Local celebrity alert: I saw John Ferrugia, an award-winning reporter at News 7, walking down Lincoln. He was about the most impressive thing there. It is not the most beautiful of streets between 12th Avenue and Speer.
I crossed 8th Avenue and gave $2 in dollar coins to the couple begging there on my quest to get to Le Central, one of my favorite restaurants in Denver. Before you fall all over me calling me generous, please recall that I just spent $3 on a hot chocolate so that I could pee.
I saw a side of Le Central that’s new to me—the south side. I think I’ve always gone there at night, and I never knew the outside was so brightly painted, especially on the side away from 8th Avenue. The office building behind it is faced with golden glass.
When I got down to Speer, I saw where Ferrugia might have been coming from: the 7 News building. Three local TV stations sit within a mile of each other in Denver, two on Lincoln in the Golden Triangle and one farther down Speer.
Speer, named after early twentieth-century mayor and crook Robert Speer, is an impressive boulevard. Occasionally it reminds me of Ward Parkway’s graceful sweep through Kansas City, where I grew up, though the latter street is more residential.
Unfortunately, Cherry Creek paid the price for Speer’s grandeur: Speer was built up high above the creek to avoid flooding and in the process hemmed it in. A bike path runs on either side of the creek, and I moseyed down the ramp to stand by the brown water. I always feel sorry for it. I wish it could be a little more like Boulder Creek, with a wider riparian area, but I don’t see any chance of that happening unless the car culture dies out and people start ripping out lanes on Speer.
As I come up the ramp and look at all the peeling mauve paint, I think again how unlovely, thrown together, the Golden Triangle is here. It’s having growing pains, at least on its perimeter. But as I head northwest by Rickenbaugh Cadillac, with its gleaming SUVs and the statue The Bannock, I peer down streets that look enticing. This area, around 8th Avenue and Acoma, makes me want to explore.
I pause at the Rocky Mountain Bank Note building, which houses PS 1 Charter School. Some kids are washing cars one street over, by the school, and across from them rises the Piranesi, whose website rhapsodizes about the “Golden Triangle Lifestyle.” If the building is as functional as the website, then I worry about the Piranesi. It’s graced by a sign advertising 3.875 percent interest rates—a sign of tenuous economy times.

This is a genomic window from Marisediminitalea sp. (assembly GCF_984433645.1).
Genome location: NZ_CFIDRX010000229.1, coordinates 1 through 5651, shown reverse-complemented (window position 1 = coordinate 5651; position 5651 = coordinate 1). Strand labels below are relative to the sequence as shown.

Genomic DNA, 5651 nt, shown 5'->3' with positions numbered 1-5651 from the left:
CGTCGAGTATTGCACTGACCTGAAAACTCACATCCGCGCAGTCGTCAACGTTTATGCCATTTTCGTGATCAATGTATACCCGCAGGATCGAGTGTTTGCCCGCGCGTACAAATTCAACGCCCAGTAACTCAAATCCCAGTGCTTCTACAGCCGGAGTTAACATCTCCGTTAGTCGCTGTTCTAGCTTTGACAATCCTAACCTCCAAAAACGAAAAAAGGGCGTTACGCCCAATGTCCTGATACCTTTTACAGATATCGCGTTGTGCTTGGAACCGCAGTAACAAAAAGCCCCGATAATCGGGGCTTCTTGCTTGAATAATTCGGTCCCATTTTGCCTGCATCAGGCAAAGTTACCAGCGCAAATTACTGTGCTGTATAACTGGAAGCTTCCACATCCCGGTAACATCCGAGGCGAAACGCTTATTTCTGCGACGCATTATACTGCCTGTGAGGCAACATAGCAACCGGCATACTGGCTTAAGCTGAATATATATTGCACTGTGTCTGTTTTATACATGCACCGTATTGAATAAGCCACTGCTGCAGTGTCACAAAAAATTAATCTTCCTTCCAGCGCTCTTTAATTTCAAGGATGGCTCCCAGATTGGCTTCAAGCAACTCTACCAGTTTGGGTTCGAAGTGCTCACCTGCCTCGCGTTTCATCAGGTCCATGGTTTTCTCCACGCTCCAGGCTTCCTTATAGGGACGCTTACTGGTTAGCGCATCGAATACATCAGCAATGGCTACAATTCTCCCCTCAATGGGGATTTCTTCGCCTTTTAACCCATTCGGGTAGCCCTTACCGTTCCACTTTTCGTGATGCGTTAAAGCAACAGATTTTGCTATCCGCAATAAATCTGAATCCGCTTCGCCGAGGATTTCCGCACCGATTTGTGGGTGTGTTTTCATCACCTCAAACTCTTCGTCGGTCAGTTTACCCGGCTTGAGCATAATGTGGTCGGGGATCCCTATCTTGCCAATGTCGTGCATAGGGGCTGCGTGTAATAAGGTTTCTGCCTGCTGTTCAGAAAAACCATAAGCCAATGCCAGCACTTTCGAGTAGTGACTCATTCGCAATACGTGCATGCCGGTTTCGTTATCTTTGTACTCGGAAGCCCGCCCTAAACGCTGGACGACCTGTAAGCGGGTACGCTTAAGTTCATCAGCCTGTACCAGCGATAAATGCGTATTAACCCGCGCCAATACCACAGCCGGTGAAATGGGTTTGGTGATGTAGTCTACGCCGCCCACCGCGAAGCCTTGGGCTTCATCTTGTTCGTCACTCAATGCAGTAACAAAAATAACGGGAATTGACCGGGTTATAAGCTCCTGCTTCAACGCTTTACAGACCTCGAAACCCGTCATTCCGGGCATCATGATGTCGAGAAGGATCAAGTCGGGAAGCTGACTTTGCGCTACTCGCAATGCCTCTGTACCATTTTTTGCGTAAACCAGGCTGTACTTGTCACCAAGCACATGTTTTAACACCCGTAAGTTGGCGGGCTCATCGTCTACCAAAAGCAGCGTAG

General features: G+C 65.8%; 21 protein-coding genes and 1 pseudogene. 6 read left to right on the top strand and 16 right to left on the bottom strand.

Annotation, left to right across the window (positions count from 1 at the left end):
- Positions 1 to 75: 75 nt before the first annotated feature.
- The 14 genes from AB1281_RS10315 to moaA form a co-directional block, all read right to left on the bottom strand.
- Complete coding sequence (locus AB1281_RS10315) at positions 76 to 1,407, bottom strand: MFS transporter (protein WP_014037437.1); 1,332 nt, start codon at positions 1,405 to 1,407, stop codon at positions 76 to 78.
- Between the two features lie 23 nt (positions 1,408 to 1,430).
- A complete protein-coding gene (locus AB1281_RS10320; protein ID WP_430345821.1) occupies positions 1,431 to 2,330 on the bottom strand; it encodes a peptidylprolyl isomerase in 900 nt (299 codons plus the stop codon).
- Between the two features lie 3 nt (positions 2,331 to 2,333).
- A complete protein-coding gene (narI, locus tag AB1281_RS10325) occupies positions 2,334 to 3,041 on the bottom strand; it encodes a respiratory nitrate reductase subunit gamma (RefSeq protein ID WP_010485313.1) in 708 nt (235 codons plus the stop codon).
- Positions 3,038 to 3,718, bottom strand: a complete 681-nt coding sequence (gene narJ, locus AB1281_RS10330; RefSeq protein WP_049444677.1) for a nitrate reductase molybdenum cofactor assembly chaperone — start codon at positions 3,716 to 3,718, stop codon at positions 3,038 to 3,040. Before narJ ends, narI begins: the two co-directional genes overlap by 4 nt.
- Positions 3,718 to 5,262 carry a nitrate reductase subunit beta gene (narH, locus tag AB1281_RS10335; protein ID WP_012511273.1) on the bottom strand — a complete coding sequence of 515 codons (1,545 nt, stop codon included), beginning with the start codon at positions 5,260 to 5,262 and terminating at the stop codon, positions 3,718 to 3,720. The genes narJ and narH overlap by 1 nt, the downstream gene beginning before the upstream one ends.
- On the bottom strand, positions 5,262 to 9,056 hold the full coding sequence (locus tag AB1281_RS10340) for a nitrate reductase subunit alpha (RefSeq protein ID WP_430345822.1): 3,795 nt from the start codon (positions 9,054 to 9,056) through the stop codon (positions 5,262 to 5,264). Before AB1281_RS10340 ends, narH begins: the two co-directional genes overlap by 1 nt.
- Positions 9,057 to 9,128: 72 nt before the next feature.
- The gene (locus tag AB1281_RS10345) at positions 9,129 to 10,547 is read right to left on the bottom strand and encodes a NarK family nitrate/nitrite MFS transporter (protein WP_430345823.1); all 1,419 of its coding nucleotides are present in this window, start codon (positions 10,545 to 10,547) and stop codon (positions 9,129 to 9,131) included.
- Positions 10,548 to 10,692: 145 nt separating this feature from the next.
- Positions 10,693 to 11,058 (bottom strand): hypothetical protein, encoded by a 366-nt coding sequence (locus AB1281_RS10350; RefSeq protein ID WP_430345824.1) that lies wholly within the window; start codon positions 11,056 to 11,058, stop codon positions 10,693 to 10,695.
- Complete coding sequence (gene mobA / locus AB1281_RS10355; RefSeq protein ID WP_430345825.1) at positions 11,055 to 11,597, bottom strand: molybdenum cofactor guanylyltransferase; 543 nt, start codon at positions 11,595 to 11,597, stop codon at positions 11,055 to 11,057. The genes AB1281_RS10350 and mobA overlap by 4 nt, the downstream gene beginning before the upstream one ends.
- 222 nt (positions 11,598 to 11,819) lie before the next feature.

At 12th and Speer, where I make my second turn on my tour of the Golden Triangle, sits THE BELVEDERE. At least, I feel the name of this Craig Nassi building should be capped. He does seem to be fond of building monumental beige structures in which condos rest on chic retail.
I would not call the Golden Triangle a walkable area. Although cyclists and the occasional family and jogger pass me, I can’t see walking it for pleasure. There’s not enough that catches my eye until I get to the Denver Art Museum and its massive cows.
Of all the perimeter streets in the Golden Triangle, 12th Avenue definitely has the best feel, the best buildings—it reminds me of Uptown Denver, on Logan or Grant and 17th Avenue. All in all, though, the Golden Triangle is resoundingly beige.
Beginning next week, instead of walking around like this, always on the outside, pretending that I’m learning something, I’ll be zeroing in on specific shops and restaurants.
Todd just came into my office and said his hearing is back! He was listening to the Police and noticed a mistake the guitarist made on one song. He could tell that another song was poorly mastered.
I guess Louisiana was worth it, even if I didn’t see an ivory-bill. 🙂